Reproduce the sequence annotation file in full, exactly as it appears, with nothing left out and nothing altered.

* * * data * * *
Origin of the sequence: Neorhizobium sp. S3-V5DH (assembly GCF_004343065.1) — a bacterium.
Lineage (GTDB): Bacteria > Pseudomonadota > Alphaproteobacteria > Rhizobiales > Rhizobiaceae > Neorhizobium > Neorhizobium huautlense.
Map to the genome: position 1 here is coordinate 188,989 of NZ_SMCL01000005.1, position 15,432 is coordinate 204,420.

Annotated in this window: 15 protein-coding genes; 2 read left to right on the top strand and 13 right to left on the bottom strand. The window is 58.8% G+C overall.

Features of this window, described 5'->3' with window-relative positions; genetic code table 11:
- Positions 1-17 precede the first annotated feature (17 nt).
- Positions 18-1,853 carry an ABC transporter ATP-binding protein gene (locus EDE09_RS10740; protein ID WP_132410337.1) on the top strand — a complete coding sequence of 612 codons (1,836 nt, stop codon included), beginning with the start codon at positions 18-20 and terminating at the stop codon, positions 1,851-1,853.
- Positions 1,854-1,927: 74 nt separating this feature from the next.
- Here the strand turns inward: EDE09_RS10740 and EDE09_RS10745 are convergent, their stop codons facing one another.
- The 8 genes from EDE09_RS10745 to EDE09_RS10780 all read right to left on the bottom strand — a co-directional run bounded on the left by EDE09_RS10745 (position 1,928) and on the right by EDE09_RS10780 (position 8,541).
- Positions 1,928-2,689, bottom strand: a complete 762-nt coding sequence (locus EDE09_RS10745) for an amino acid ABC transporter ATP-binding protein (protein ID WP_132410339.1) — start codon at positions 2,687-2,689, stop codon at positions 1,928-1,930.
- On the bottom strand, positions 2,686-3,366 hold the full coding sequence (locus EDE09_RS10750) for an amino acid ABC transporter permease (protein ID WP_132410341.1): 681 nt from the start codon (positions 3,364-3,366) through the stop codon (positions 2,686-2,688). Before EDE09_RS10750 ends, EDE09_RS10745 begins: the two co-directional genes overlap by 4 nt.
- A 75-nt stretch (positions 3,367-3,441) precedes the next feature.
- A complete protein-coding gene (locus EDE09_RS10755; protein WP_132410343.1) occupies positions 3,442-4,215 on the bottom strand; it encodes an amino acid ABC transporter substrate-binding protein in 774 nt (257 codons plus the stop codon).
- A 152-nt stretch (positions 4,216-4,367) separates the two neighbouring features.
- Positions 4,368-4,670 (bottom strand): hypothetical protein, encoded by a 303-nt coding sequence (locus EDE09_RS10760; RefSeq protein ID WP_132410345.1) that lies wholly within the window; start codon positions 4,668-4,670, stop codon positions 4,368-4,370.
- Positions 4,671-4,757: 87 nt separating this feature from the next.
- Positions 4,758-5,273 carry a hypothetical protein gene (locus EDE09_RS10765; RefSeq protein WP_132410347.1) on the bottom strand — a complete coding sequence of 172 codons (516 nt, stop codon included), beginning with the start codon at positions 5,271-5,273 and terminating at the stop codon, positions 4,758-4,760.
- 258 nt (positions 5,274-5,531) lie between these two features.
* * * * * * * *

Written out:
Origin of the sequence: Neorhizobium sp. S3-V5DH (assembly GCF_004343065.1) — a bacterium.
Lineage (GTDB): Bacteria > Pseudomonadota > Alphaproteobacteria > Rhizobiales > Rhizobiaceae > Neorhizobium > Neorhizobium huautlense.
Map to the genome: position 1 here is coordinate 188,989 of NZ_SMCL01000005.1, position 15,432 is coordinate 204,420.

Annotated in this window: 15 protein-coding genes; 2 read left to right on the top strand and 13 right to left on the bottom strand. The window is 58.8% G+C overall.

Features of this window, described 5'->3' with window-relative positions; genetic code table 11:
- Positions 1-17 precede the first annotated feature (17 nt).
- Positions 18-1,853 carry an ABC transporter ATP-binding protein gene (locus EDE09_RS10740; protein ID WP_132410337.1) on the top strand — a complete coding sequence of 612 codons (1,836 nt, stop codon included), beginning with the start codon at positions 18-20 and terminating at the stop codon, positions 1,851-1,853.
- Positions 1,854-1,927: 74 nt separating this feature from the next.
- Here the strand turns inward: EDE09_RS10740 and EDE09_RS10745 are convergent, their stop codons facing one another.
- The 8 genes from EDE09_RS10745 to EDE09_RS10780 all read right to left on the bottom strand — a co-directional run bounded on the left by EDE09_RS10745 (position 1,928) and on the right by EDE09_RS10780 (position 8,541).
- Positions 1,928-2,689, bottom strand: a complete 762-nt coding sequence (locus EDE09_RS10745) for an amino acid ABC transporter ATP-binding protein (protein ID WP_132410339.1) — start codon at positions 2,687-2,689, stop codon at positions 1,928-1,930.
- On the bottom strand, positions 2,686-3,366 hold the full coding sequence (locus EDE09_RS10750) for an amino acid ABC transporter permease (protein ID WP_132410341.1): 681 nt from the start codon (positions 3,364-3,366) through the stop codon (positions 2,686-2,688). Before EDE09_RS10750 ends, EDE09_RS10745 begins: the two co-directional genes overlap by 4 nt.
- A 75-nt stretch (positions 3,367-3,441) precedes the next feature.
- A complete protein-coding gene (locus EDE09_RS10755; protein WP_132410343.1) occupies positions 3,442-4,215 on the bottom strand; it encodes an amino acid ABC transporter substrate-binding protein in 774 nt (257 codons plus the stop codon).
- A 152-nt stretch (positions 4,216-4,367) separates the two neighbouring features.
- Positions 4,368-4,670 (bottom strand): hypothetical protein, encoded by a 303-nt coding sequence (locus EDE09_RS10760; RefSeq protein ID WP_132410345.1) that lies wholly within the window; start codon positions 4,668-4,670, stop codon positions 4,368-4,370.
- Positions 4,671-4,757: 87 nt separating this feature from the next.
- Positions 4,758-5,273 carry a hypothetical protein gene (locus EDE09_RS10765; RefSeq protein WP_132410347.1) on the bottom strand — a complete coding sequence of 172 codons (516 nt, stop codon included), beginning with the start codon at positions 5,271-5,273 and terminating at the stop codon, positions 4,758-4,760.
- 258 nt (positions 5,274-5,531) lie between these two features.